“Everyone Can Play a Role” in Advancing Health Equity
How can we make real progress on critical health care priorities like advancing health equity, diversifying the nursing workforce, mitigating the workforce crisis through the recruitment and retention of nurses, and elevating the concept of equity-minded nurses?
“One way is to bring nurses and their champions together to brainstorm solutions to these issues — because nurses are natural problem solvers,” says Susan Reinhard, senior vice president and director, AARP Public Policy Institute and chief strategist, Center to Champion Nursing in America and Family Caregiving Initiatives.
“Then, we can help them create specific action plans to make those solutions a reality.”
That was the thinking behind the AARP Health Equity and Nursing Summit: Turning Commitments into Action, held Oct. 31-Nov. 1 at AARP in Washington, D.C. Hosted by the AARP Center for Health Equity through NursingSM (A-CHEN) and the Future of Nursing: Campaign for Action, an initiative of AARP Foundation, AARP and the Robert Wood Johnson Foundation, the event brought together leaders from around the country to create health equity action plans for their workplaces, communities and networks. More than 150 summit participants were drawn from nursing, health care delivery, business, unions, social services, social justice and consumer organizations.
The conference opened with singer-songwriter Tad Worku, FNP-BC, an emergency department nurse who brings together song and health care to inspire and heal. Worku set the tone for the conference, speaking and singing about finding his purpose in nursing and serving others. He shared his story of leaving a promising career in music, working with musicians and producers who created hits for stars like Beyoncé and Kelly Clarkson, and on the brink of signing a major touring contract for his band, but feeling a lack of meaning his life. So he turned to nursing, and has since combined his two passions of serving others through nursing and singing, and never looked back.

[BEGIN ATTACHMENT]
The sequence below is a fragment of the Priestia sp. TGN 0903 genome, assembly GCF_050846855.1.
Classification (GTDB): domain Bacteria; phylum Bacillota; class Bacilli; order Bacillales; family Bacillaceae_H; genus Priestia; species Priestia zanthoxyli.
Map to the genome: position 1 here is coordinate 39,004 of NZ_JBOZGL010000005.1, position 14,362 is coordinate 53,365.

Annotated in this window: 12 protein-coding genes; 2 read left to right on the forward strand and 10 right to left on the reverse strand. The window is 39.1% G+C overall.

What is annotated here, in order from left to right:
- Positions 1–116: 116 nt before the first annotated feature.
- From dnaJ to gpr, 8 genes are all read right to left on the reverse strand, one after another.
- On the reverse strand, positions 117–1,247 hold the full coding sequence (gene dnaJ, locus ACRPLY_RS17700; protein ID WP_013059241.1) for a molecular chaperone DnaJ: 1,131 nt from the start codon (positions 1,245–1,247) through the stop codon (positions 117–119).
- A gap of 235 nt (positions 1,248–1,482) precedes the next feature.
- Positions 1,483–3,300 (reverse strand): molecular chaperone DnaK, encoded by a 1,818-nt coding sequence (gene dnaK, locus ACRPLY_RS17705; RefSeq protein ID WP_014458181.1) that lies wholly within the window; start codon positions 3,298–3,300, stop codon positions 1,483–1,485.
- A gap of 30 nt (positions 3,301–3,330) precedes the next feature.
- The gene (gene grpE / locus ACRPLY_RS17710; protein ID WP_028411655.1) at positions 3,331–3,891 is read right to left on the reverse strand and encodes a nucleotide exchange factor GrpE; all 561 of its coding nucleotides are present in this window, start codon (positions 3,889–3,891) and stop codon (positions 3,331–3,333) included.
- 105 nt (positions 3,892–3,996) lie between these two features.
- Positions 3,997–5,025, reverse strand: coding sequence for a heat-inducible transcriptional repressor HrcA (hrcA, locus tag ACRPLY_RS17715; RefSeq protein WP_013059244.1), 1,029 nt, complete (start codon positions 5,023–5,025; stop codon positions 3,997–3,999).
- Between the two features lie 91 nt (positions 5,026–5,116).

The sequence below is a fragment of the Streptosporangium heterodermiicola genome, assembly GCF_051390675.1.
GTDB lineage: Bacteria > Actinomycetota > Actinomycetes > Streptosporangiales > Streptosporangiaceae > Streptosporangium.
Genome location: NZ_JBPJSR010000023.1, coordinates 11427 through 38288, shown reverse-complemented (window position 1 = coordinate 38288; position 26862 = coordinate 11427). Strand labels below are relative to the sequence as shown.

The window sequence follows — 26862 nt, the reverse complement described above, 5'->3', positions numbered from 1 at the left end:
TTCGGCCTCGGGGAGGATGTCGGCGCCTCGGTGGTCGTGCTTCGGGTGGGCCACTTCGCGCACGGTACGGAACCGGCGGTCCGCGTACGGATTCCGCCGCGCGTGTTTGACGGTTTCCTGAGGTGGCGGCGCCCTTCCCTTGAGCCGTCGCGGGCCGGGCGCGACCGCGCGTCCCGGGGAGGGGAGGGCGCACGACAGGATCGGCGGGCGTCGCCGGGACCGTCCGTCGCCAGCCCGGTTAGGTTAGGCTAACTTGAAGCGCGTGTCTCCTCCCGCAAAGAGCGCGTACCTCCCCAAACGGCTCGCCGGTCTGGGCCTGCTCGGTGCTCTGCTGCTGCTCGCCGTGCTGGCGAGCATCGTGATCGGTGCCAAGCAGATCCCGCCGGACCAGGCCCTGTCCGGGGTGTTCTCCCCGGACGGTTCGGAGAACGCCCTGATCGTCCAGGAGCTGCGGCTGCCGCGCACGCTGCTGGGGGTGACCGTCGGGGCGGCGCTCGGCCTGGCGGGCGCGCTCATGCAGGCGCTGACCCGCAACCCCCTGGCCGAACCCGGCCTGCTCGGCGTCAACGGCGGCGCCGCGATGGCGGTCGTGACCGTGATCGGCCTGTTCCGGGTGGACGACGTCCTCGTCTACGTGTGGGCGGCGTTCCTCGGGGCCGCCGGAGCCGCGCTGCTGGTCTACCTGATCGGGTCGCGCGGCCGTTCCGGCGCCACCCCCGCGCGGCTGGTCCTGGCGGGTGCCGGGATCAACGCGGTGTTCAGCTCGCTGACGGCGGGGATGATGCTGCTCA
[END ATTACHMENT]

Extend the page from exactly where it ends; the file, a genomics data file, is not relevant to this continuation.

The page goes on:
Then attendees rolled up their sleeves and began to hone their plans in interactive workshops that included Becoming an Equity-Minded Nurse, Progressing Seamlessly in Nursing as a Career to Achieve Financial Security, Effectively Addressing the Social Determinants of Health, and the Role Nurses Can Play in Informing the Public of Important Benefits and Services.
In these workshops, participants crafted specific health equity goals, along with metrics and timetables for achieving them. Goals include addressing structural racism to achieve workforce health equity, making health equity a strategic priority within participants’ organizations, developing a loan or debt-free program for rural and/or other underserved communities, increasing the number of American Indian nurses in particular states and creating a network of change agents that connects people, practice, and community partners to achieve health equity goals.
Because few goals can be accomplished alone, workshop members brainstormed potential allies and stakeholders who could help them achieve their objectives. For example, one workshop recommended engaging Historically Black Colleges and Universities’ schools of nursing in population-based approaches to achieve health equity and dismantle structural racism. Other participants decided that forging relationships with key leaders could bring along others who share their mission to advocate for health equity. And, since obstacles can arise in route to a person’s goals, workshop leaders helped participants anticipate educational, institutional and personal barriers that might prevent them from achieving their objectives and think of how to overcome them.